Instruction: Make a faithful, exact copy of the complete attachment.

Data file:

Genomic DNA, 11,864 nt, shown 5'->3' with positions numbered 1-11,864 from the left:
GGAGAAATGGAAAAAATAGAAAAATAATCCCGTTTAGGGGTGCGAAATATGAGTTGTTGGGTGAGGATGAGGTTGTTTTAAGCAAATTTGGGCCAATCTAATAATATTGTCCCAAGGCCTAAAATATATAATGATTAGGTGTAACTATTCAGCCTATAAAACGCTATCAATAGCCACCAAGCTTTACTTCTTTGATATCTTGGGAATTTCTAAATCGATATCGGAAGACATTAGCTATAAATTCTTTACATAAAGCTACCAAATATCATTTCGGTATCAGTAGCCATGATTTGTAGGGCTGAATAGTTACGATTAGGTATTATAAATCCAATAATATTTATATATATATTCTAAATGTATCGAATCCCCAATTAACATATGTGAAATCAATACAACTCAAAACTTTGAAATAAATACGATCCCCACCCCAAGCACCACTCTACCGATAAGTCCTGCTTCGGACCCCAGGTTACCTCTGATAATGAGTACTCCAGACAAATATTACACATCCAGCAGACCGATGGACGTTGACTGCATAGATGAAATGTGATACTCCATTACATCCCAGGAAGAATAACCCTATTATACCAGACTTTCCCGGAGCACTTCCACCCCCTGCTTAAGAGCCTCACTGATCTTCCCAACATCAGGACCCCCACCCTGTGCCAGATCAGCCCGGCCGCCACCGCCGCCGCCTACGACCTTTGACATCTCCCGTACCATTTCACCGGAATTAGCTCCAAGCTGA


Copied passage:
Genomic DNA, 11,864 nt, shown 5'->3' with positions numbered 1-11,864 from the left:
GGAGAAATGGAAAAAATAGAAAAATAATCCCGTTTAGGGGTGCGAAATATGAGTTGTTGGGTGAGGATGAGGTTGTTTTAAGCAAATTTGGGCCAATCTAATAATATTGTCCCAAGGCCTAAAATATATAATGATTAGGTGTAACTATTCAGCCTATAAAACGCTATCAATAGCCACCAAGCTTTACTTCTTTGATATCTTGGGAATTTCTAAATCGATATCGGAAGACATTAGCTATAAATTCTTTACATAAAGCTACCAAATATCATTTCGGTATCAGTAGCCATGATTTGTAGGGCTGAATAGTTACGATTAGGTATTATAAATCCAATAATATTTATATATATATTCTAAATGTATCGAATCCCCAATTAACATATGTGAAATCAATACAACTCAAAACTTTGAAATAAATACGATCCCCACCCCAAGCACCACTCTACCGATAAGTCCTGCTTCGGACCCCAGGTTACCTCTGATAATGAGTACTCCAGACAAATATTACACATCCAGCAGACCGATGGACGTTGACTGCATAGATGAAATGTGATACTCCATTACATCCCAGGAAGAATAACCCTATTATACCAGACTTTCCCGGAGCACTTCCACCCCCTGCTTAAGAGCCTCACTGATCTTCCCAACATCAGGACCCCCACCCTGTGCCAGATCAGCCCGGCCGCCACCGCCGCCGCCTACGACCTTTGACATCTCCCGTACCATTTCACCGGAATTAGCTCCAAGCTGA